College senior Justin Le Clair may be the most commercially successful Xbox 360 developer of 2009. For four hours of work he's pocketed $60,000 and counting. His creation? An Xbox massage program, the first in a controversial trend.
"I threw it together in class," Le Clair told Kotaku during a phone interview this week. His creation, Rumble Massage, is no game. It's a program that makes an Xbox controller vibrate on command. It was launched in January through the Xbox Live Indie Games program, which enables amateur developers to sell peer-reviewed projects online through the Xbox 360.
Rumble Massage currently sells for $1. Earlier this year, a porn star reviewed it on the G4 network, an awkward detail Le Clair has shared with his mom. "Most people treat Rumble Massage like a joke, which it is," he said. "It's not a joke like it's stupid. It's a joke in that it's not serious."
Since Le Clair shook up the Xbox marketplace at the beginning of 2009, there have been five more massage programs. They've been made by developers in New York, Italy and France. They've been made by developers desperate to fund projects of which they can be more proud. They've even been made by at least one person with a real interest in massage.
The massage apps have also become loathed by a community of amateur game developers who feel the vibrational programs have distracted critical and consumer attention away from the actual video games that are developed and sold in the Indie Games marketplace on Xbox Live.
"I think they really hurt lots of developers who are trying to use the platform as it was intended," Indie Games developer Nick Gravelyn, told Kotaku. He's the 22-year-old Seattle-based creator of a couple of Indie games, including the recently-released Pixel Man. He soured on the massage apps once Le Clair's project spawned successors. "I've talked to people who have never been to the Indie Games section ever," he said. "When I asked why, there was a substantial number who respond with: 'It's all sex games and stupid apps.'"
The scorn from the XNA Indie Games community has registered with the massage-makers. Benedetta Sciacca, a 34-year-old artist who lives near the Mt. Etna volcano in Sicily with her husband and a kennel of pets. "I was not interested in fast money," she told Kotaku. She had tried to make her massage app the best-looking of the bunch and was hoping it could reach the same general audience she targeted with cocktail-making apps she's made for mobile phones and Xbox Live. Her program presents a series of Shiatsu massages illustrated in an Asian brushwork style. She based the massages on her research in Shiatsu and tested the single-player and couples massage with friends over a three week period.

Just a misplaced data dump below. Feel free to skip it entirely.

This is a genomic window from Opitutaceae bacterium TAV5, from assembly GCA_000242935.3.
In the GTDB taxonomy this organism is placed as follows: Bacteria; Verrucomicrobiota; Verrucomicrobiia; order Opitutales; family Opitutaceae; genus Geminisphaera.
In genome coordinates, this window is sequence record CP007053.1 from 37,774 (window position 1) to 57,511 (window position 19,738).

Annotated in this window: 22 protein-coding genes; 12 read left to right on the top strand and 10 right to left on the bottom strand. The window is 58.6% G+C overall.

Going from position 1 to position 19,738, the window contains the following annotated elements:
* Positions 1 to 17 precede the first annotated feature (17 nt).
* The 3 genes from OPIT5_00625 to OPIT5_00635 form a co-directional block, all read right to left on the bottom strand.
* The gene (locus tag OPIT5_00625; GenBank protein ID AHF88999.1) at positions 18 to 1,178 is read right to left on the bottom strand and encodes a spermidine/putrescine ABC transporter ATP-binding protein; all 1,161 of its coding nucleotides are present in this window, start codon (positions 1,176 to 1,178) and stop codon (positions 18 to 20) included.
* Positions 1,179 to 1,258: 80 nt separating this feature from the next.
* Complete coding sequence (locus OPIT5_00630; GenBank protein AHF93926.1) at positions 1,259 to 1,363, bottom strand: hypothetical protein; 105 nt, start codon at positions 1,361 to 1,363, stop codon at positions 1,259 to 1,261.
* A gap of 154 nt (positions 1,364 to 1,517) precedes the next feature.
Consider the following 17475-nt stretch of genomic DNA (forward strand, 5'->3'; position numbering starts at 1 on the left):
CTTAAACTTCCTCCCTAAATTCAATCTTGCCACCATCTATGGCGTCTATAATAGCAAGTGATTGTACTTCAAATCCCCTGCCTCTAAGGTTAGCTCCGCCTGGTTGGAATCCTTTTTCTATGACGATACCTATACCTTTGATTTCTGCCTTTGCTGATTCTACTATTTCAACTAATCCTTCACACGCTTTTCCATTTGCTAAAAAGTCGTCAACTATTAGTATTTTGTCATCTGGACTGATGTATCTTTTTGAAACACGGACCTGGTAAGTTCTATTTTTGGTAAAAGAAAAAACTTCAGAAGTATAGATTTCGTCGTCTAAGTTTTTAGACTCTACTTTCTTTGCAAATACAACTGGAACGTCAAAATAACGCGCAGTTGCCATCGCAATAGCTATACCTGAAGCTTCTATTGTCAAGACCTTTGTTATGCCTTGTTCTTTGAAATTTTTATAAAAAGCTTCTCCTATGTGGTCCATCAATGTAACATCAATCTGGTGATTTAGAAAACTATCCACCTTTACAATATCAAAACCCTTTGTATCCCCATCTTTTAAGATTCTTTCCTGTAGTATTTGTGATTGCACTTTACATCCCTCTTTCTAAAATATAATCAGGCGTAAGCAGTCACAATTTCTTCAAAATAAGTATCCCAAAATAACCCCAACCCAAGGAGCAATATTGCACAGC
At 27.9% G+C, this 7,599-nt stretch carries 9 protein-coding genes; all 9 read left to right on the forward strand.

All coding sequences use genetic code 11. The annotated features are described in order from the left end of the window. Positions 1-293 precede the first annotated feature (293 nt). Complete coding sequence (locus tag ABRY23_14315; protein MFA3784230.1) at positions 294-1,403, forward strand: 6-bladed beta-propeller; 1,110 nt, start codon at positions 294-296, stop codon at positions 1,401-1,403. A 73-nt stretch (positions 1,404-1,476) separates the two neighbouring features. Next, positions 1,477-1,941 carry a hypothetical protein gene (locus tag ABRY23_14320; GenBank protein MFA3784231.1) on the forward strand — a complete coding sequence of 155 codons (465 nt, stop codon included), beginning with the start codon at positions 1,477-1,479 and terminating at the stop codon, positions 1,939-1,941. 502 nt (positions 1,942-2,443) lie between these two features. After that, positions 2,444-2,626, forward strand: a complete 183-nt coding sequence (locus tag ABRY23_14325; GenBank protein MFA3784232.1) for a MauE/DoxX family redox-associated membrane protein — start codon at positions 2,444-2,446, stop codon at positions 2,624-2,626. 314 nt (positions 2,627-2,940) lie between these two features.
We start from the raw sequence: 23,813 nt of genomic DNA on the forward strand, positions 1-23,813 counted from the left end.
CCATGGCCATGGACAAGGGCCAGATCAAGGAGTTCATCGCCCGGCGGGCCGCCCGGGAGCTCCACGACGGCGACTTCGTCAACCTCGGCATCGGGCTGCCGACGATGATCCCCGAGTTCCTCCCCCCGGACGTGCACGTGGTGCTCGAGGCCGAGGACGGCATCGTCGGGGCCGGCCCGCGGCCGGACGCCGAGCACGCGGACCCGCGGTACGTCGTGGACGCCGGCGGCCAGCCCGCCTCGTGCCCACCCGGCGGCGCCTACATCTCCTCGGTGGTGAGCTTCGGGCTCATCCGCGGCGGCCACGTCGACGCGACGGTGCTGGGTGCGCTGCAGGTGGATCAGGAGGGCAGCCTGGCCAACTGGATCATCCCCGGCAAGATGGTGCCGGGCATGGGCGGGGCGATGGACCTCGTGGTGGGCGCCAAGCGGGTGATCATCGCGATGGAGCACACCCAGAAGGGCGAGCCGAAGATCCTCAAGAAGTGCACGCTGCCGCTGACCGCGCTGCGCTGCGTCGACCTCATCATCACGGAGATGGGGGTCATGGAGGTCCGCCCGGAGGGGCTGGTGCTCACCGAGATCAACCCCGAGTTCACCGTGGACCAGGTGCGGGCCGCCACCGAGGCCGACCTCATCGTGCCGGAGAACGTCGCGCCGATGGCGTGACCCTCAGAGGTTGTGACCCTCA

When Sciacca uploaded the app for peer review, she heard the anger. "I'll do my best to fail this…if it get[s] into review," one XNA user wrote on her playtest thread. "Enough with the massage clones!" another wrote, "I'm sure you can make a game that is better and more original than that." She is set to release a game in a couple of weeks, she said.
Shiatsu Massage made it out of peer review and onto Xbox Live in June. It's been downloaded 90,000 times. It sells for $1 and, according to Sciacca, said it has sold through 5,000 copies. (Microsoft declined to confirm any download figures for Indie Games projects. A rep said that the company leaves it to the developers to share.)
The common take on all these massage apps is that they're sex toys. Sciacca excludes hers from that. "It is not intended to be a sexual toy," she said. "It is a real massager, tested to be effective and with instructions to use it properly."
Others encourage the sexual reference. The tongue-in-cheek YouTube commercial for Spectra Musical Massage, a massage/music-visualizer app made by Long Island-area Pow Studios, concludes with a woman putting an Xbox controller down her pants. That was "a way to acknowledge that, yeah, yeah… we know, we know," the program's lead developer, Betson Thomas, 24, told Kotaku.
It's easy to see why some would assume there's a sexual intent in these applications when one features a mode to enable Xbox Live users to rumble each other's controllers remotely. Such a mode is the stand-out feature in Remote Masseuse, the product of a 28-year-old developer who would provide only his or her Xbox Live username, Entrager. His was the second of the massage programs, developed before Rumble Massage and released just prior to Valentine's day. He said he's received "a surprising amount of positive feedback, with several couples e-mailing me to thank me for creating it."
Asked what me makes of the sex toy comments, he wrote to Kotaku, "I developed Remote Masseuse to be used however people wanted to use it. I think it makes a great cat toy. You set one controller next to your cat and make it vibrate with the other." Entrager said Remote Masseuse has netted him $15,000. He's made it for the iPhone as well.